On the homepage, Yuval Levin capably surveys the lay of the land on a potential Phase IV congressional response to the COVID-19 crisis.
Levin writes that Republicans are hearing it from constituent entrepreneurs that the unemployment-insurance scheme is poorly designed and prevents them from accessing paycheck protection loans.
That’s all true. But, while we all recognize that the government cannot indefinitely substitute for the economy, I still believe we have fiscal capacity to make small-business relief much more generous and predictable — namely by taking the limits off and providing it on a more as-needed, ongoing basis. The limits on small-business relief turned the program into a lottery, with banks having the ability to rig the machines.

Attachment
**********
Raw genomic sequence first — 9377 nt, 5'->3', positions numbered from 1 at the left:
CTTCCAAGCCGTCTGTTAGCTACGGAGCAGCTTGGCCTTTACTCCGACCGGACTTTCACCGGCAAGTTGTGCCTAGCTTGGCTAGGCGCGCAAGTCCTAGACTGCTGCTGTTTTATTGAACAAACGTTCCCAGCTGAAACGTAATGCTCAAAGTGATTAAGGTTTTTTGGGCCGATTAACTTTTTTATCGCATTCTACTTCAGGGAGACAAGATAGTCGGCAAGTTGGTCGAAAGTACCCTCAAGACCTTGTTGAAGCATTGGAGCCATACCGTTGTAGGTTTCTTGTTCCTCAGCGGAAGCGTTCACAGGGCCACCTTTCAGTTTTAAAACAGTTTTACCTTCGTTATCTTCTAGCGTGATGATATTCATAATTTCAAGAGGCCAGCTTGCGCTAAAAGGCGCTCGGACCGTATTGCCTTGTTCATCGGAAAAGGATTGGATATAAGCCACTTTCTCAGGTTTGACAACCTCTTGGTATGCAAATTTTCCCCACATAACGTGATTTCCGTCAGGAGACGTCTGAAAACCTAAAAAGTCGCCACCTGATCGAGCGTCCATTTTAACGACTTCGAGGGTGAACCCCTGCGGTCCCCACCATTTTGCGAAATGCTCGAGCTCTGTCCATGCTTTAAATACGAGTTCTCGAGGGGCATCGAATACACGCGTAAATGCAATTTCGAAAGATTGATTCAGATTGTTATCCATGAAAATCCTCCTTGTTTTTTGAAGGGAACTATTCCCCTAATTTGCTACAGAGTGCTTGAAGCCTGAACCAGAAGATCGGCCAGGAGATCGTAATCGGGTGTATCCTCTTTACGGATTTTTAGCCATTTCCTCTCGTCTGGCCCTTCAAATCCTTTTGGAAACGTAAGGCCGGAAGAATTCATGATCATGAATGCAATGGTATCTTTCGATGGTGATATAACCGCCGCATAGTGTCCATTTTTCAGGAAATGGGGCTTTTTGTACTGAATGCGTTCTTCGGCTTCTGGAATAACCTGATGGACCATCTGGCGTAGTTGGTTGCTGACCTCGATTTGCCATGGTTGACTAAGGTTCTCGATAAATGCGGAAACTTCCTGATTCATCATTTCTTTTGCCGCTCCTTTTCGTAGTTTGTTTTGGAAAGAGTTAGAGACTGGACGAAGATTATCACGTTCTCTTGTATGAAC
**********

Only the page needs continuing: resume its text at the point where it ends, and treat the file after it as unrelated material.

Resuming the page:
Many small enterprises will need relief beyond “re-opening,” as continuing restrictions and a hangover of public confidence take their toll. It will be tremendously costly. But letting viable small enterprises die on the vine because of a public-health emergency will have the most grievous consequences. It would mean starting our recovery by kneecapping the very institutions that would help us climb out of the hole. And while it may not be anywhere near the worst trauma during this crisis, a generation of small businessmen and women watching their work destroyed through no fault of their own will be demoralized in a way that’s difficult to capture. I can’t begin to fathom the way it would slow down job growth.
Read the Original Article Here